Cobbling together a majority by the skin of its teeth seems to have persuaded the Labor Party that there’s almost nothing that it can’t spin away. There’s been fake Julia and real Julia; make-promises-Julia and break-promises-Julia. The government thinks that it can win the next election by lowering expectations but voters won’t be satisfied by spin. A trophy surplus, if it’s ever delivered, on its own won’t impress them. Over the coming term, they’ll expect real tax reform to ease the burden on families and small businesses, serious job creation in viable industries, significant progress on long-term environmental problems such as water, a more assured future for regional towns and overdue infrastructure improvements in outer-suburbs. Political management skills won’t save the government if it can’t address these problems.
For our part, though naturally disappointed, the Coalition accepts the election result as the outcome of a system of government that we profoundly respect. We rededicate ourselves to the task of opposition and are determined to be even more effective in the coming parliament than we were in the last one. Where the government delivers for the Australian people, we will give credit where it’s due. Where it fails, we will be unrelenting in holding it to account because that’s what people expect of an opposition. We are determined to be the party of ideas and of policy innovation against a government that’s trapped by its alliance with the Greens and in a fiscal strait-jacket because it’s incapable of cutting its own spending.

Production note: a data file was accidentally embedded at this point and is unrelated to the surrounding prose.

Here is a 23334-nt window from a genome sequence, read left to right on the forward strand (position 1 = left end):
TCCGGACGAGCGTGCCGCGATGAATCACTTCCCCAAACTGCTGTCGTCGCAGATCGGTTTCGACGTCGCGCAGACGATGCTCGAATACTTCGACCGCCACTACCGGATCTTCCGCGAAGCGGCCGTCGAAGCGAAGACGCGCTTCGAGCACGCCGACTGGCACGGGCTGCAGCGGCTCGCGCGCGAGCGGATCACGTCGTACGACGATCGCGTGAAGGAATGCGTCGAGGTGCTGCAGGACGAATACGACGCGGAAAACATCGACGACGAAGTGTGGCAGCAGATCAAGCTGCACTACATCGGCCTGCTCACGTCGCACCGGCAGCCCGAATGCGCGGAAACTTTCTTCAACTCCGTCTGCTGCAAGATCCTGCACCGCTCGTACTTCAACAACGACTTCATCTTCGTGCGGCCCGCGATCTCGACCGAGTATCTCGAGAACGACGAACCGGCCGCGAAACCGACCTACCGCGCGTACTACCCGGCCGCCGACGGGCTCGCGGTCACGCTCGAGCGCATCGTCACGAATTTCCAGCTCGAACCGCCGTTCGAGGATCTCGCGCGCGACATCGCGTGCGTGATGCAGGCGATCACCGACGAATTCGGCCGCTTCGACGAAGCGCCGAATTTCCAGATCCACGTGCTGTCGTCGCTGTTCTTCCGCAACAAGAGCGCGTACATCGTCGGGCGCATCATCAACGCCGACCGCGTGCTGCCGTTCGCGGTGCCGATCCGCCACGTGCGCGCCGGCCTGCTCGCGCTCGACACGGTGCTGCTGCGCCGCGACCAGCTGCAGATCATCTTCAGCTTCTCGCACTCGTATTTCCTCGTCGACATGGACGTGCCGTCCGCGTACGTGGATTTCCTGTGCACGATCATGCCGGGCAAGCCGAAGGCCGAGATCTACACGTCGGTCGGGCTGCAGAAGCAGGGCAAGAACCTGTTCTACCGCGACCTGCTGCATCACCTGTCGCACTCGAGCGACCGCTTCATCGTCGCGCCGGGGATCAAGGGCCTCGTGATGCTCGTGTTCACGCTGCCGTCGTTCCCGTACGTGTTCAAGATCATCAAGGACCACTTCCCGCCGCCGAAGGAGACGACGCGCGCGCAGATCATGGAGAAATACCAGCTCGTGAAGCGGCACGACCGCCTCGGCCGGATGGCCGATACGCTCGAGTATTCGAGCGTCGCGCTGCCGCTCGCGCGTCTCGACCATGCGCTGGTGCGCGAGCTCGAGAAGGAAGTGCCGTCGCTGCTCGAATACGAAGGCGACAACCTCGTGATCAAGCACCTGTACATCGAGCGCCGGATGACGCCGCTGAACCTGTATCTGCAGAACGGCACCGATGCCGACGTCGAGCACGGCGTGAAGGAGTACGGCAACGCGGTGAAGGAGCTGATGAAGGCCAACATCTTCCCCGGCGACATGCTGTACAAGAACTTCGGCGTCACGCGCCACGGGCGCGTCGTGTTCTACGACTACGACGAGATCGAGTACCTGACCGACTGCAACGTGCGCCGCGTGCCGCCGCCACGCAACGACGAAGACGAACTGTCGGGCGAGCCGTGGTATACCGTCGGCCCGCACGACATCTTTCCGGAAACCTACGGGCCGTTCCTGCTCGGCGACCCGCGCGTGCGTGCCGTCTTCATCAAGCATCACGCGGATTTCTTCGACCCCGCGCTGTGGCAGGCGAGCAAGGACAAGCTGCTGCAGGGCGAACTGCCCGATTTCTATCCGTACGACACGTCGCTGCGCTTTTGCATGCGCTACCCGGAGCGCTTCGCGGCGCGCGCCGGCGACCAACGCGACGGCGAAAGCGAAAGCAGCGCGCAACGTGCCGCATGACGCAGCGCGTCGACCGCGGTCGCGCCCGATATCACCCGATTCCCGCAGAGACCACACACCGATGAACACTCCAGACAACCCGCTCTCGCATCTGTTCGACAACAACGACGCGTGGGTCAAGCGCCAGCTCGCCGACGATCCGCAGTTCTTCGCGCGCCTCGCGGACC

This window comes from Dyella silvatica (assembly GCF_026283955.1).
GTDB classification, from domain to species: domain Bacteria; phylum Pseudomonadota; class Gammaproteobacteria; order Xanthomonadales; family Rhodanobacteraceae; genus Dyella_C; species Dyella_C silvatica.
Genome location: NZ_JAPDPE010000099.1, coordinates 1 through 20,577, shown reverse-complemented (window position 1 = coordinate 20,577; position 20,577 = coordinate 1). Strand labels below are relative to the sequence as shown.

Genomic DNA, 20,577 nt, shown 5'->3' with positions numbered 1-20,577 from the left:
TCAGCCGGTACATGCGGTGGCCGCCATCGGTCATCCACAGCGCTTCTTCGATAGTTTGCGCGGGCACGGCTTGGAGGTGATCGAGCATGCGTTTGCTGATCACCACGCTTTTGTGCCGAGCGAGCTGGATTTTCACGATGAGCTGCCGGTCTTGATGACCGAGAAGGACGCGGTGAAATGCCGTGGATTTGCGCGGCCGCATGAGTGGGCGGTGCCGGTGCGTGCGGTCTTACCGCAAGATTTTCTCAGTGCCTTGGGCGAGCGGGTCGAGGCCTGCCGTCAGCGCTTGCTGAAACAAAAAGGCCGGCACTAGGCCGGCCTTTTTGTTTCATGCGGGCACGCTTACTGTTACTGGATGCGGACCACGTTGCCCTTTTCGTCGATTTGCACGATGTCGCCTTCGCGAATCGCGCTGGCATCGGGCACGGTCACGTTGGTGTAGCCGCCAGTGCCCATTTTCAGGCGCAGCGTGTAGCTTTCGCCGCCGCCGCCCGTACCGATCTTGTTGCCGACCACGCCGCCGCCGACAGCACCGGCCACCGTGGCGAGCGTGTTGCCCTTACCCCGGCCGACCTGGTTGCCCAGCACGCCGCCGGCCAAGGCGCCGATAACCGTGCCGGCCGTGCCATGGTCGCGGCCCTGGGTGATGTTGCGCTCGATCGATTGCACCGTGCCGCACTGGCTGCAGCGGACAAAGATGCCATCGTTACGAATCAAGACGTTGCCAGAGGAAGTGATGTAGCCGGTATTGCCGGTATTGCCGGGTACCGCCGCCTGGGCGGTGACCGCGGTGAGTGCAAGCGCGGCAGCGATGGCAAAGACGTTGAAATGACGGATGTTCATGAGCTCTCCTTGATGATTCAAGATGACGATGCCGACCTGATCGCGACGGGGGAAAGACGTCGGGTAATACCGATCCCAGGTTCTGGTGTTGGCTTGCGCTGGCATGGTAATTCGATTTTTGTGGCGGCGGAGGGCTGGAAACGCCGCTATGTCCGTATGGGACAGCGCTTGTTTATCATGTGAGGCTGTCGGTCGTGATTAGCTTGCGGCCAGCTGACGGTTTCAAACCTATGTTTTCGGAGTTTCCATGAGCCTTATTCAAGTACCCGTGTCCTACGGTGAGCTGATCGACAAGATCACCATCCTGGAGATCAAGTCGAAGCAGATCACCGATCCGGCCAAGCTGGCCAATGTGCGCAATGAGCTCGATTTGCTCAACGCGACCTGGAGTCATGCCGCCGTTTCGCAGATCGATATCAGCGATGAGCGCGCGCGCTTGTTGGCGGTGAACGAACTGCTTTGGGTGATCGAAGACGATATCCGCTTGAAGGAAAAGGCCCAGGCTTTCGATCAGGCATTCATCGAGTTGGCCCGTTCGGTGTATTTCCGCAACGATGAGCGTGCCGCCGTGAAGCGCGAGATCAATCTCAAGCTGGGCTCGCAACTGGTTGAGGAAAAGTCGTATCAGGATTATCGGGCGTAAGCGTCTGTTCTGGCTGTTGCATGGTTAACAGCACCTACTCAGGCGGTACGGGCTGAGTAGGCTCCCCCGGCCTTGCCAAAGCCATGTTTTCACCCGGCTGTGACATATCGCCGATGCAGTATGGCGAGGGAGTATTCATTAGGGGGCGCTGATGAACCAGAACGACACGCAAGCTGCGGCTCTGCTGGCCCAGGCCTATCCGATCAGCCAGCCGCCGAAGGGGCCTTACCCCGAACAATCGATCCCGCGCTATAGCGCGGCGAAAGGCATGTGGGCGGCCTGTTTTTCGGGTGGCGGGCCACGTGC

Against a government that’s afraid to take risks, a strong opposition is more vital than ever. Under these circumstances, the opposition’s job is not to wait patiently for government to fall into its hands like ripe fruit. The more the government makes excuses for itself, the more exacting the scrutiny that’s required. Paradoxically, the less that’s expected of a government, the more that’s expected of the opposition. An even more effective opposition is needed against a minority government than against a majority one, but that’s a challenge we can rise to. Our task is not just to be an effective opposition for the nine months before an election but to sustain effective opposition, if necessary, for a full three years.